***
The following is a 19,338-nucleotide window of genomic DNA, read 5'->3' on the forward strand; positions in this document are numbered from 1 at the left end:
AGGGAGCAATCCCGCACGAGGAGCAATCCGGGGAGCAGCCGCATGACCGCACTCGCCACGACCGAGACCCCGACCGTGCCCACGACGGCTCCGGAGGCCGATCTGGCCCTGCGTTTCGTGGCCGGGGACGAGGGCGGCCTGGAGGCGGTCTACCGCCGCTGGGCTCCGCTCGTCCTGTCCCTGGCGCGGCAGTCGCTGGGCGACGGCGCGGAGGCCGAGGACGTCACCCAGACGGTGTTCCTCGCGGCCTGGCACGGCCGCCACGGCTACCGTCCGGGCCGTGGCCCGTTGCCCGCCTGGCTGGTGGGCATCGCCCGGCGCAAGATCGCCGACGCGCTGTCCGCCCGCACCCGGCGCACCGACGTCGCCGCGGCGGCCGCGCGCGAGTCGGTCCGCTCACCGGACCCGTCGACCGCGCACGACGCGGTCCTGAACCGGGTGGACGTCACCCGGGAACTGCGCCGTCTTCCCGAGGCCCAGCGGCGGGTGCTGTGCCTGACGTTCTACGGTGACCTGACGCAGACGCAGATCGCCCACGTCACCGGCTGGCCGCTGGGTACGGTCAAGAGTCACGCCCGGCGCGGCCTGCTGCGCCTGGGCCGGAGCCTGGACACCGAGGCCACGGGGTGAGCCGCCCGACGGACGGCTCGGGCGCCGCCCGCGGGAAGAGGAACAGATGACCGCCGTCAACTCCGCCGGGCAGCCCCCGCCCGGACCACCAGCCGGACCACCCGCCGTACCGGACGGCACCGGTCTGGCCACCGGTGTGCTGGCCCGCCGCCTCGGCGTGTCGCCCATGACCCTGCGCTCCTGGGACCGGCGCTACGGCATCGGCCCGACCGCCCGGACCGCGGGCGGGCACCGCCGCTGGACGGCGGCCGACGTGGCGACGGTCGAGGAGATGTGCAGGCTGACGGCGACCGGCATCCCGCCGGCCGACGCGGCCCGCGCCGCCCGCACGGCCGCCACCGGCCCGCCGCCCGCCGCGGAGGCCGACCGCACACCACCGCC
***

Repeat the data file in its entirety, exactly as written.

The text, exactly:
The following is a 19,338-nucleotide window of genomic DNA, read 5'->3' on the forward strand; positions in this document are numbered from 1 at the left end:
AGGGAGCAATCCCGCACGAGGAGCAATCCGGGGAGCAGCCGCATGACCGCACTCGCCACGACCGAGACCCCGACCGTGCCCACGACGGCTCCGGAGGCCGATCTGGCCCTGCGTTTCGTGGCCGGGGACGAGGGCGGCCTGGAGGCGGTCTACCGCCGCTGGGCTCCGCTCGTCCTGTCCCTGGCGCGGCAGTCGCTGGGCGACGGCGCGGAGGCCGAGGACGTCACCCAGACGGTGTTCCTCGCGGCCTGGCACGGCCGCCACGGCTACCGTCCGGGCCGTGGCCCGTTGCCCGCCTGGCTGGTGGGCATCGCCCGGCGCAAGATCGCCGACGCGCTGTCCGCCCGCACCCGGCGCACCGACGTCGCCGCGGCGGCCGCGCGCGAGTCGGTCCGCTCACCGGACCCGTCGACCGCGCACGACGCGGTCCTGAACCGGGTGGACGTCACCCGGGAACTGCGCCGTCTTCCCGAGGCCCAGCGGCGGGTGCTGTGCCTGACGTTCTACGGTGACCTGACGCAGACGCAGATCGCCCACGTCACCGGCTGGCCGCTGGGTACGGTCAAGAGTCACGCCCGGCGCGGCCTGCTGCGCCTGGGCCGGAGCCTGGACACCGAGGCCACGGGGTGAGCCGCCCGACGGACGGCTCGGGCGCCGCCCGCGGGAAGAGGAACAGATGACCGCCGTCAACTCCGCCGGGCAGCCCCCGCCCGGACCACCAGCCGGACCACCCGCCGTACCGGACGGCACCGGTCTGGCCACCGGTGTGCTGGCCCGCCGCCTCGGCGTGTCGCCCATGACCCTGCGCTCCTGGGACCGGCGCTACGGCATCGGCCCGACCGCCCGGACCGCGGGCGGGCACCGCCGCTGGACGGCGGCCGACGTGGCGACGGTCGAGGAGATGTGCAGGCTGACGGCGACCGGCATCCCGCCGGCCGACGCGGCCCGCGCCGCCCGCACGGCCGCCACCGGCCCGCCGCCCGCCGCGGAGGCCGACCGCACACCACCGCC